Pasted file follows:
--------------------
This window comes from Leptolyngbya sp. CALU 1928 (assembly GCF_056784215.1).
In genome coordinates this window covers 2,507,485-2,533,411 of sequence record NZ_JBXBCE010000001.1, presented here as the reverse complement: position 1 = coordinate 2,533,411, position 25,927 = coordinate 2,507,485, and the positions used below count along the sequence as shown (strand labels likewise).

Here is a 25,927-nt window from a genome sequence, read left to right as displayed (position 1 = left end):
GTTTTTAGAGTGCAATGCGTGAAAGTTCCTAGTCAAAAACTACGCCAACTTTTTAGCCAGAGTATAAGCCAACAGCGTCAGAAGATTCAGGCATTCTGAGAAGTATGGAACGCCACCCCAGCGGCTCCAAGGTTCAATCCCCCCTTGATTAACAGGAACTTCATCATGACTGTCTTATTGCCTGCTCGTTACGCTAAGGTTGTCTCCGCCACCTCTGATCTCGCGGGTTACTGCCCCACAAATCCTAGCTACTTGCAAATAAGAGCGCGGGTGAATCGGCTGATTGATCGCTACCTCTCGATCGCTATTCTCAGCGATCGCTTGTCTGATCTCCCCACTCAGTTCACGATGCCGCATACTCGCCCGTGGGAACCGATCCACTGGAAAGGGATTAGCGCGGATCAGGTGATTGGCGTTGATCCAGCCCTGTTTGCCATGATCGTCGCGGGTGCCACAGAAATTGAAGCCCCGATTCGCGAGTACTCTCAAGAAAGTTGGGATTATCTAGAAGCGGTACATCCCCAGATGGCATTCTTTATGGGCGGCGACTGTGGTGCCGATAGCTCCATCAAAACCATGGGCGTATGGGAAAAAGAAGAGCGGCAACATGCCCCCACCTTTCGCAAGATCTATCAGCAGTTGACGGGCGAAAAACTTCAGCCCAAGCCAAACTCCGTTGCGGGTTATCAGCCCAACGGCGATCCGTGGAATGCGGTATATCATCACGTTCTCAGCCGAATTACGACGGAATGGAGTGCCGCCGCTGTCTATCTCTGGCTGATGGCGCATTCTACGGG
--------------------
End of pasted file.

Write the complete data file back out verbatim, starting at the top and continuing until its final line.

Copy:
This window comes from Leptolyngbya sp. CALU 1928 (assembly GCF_056784215.1).
In genome coordinates this window covers 2,507,485-2,533,411 of sequence record NZ_JBXBCE010000001.1, presented here as the reverse complement: position 1 = coordinate 2,533,411, position 25,927 = coordinate 2,507,485, and the positions used below count along the sequence as shown (strand labels likewise).

Here is a 25,927-nt window from a genome sequence, read left to right as displayed (position 1 = left end):
GTTTTTAGAGTGCAATGCGTGAAAGTTCCTAGTCAAAAACTACGCCAACTTTTTAGCCAGAGTATAAGCCAACAGCGTCAGAAGATTCAGGCATTCTGAGAAGTATGGAACGCCACCCCAGCGGCTCCAAGGTTCAATCCCCCCTTGATTAACAGGAACTTCATCATGACTGTCTTATTGCCTGCTCGTTACGCTAAGGTTGTCTCCGCCACCTCTGATCTCGCGGGTTACTGCCCCACAAATCCTAGCTACTTGCAAATAAGAGCGCGGGTGAATCGGCTGATTGATCGCTACCTCTCGATCGCTATTCTCAGCGATCGCTTGTCTGATCTCCCCACTCAGTTCACGATGCCGCATACTCGCCCGTGGGAACCGATCCACTGGAAAGGGATTAGCGCGGATCAGGTGATTGGCGTTGATCCAGCCCTGTTTGCCATGATCGTCGCGGGTGCCACAGAAATTGAAGCCCCGATTCGCGAGTACTCTCAAGAAAGTTGGGATTATCTAGAAGCGGTACATCCCCAGATGGCATTCTTTATGGGCGGCGACTGTGGTGCCGATAGCTCCATCAAAACCATGGGCGTATGGGAAAAAGAAGAGCGGCAACATGCCCCCACCTTTCGCAAGATCTATCAGCAGTTGACGGGCGAAAAACTTCAGCCCAAGCCAAACTCCGTTGCGGGTTATCAGCCCAACGGCGATCCGTGGAATGCGGTATATCATCACGTTCTCAGCCGAATTACGACGGAATGGAGTGCCGCCGCTGTCTATCTCTGGCTGATGGCGCATTCTACGGG